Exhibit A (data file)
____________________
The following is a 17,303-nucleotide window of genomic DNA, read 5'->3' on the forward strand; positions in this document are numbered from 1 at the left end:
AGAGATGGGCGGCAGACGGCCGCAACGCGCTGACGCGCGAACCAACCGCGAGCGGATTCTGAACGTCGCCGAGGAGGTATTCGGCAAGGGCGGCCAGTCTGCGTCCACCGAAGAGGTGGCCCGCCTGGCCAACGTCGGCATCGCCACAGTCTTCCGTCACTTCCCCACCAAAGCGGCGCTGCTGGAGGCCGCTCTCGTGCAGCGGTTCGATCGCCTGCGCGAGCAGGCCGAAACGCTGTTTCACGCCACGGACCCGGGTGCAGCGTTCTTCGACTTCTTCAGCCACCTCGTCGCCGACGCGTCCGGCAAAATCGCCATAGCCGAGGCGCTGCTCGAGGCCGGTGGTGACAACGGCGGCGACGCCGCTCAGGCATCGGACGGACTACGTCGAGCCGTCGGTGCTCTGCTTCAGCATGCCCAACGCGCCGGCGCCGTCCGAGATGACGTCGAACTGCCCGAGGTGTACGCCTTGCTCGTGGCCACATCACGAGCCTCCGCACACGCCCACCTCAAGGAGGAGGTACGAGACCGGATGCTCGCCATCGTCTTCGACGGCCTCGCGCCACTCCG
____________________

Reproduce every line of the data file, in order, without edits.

The following is a 17,303-nucleotide window of genomic DNA, read 5'->3' on the forward strand; positions in this document are numbered from 1 at the left end:
AGAGATGGGCGGCAGACGGCCGCAACGCGCTGACGCGCGAACCAACCGCGAGCGGATTCTGAACGTCGCCGAGGAGGTATTCGGCAAGGGCGGCCAGTCTGCGTCCACCGAAGAGGTGGCCCGCCTGGCCAACGTCGGCATCGCCACAGTCTTCCGTCACTTCCCCACCAAAGCGGCGCTGCTGGAGGCCGCTCTCGTGCAGCGGTTCGATCGCCTGCGCGAGCAGGCCGAAACGCTGTTTCACGCCACGGACCCGGGTGCAGCGTTCTTCGACTTCTTCAGCCACCTCGTCGCCGACGCGTCCGGCAAAATCGCCATAGCCGAGGCGCTGCTCGAGGCCGGTGGTGACAACGGCGGCGACGCCGCTCAGGCATCGGACGGACTACGTCGAGCCGTCGGTGCTCTGCTTCAGCATGCCCAACGCGCCGGCGCCGTCCGAGATGACGTCGAACTGCCCGAGGTGTACGCCTTGCTCGTGGCCACATCACGAGCCTCCGCACACGCCCACCTCAAGGAGGAGGTACGAGACCGGATGCTCGCCATCGTCTTCGACGGCCTCGCGCCACTCCG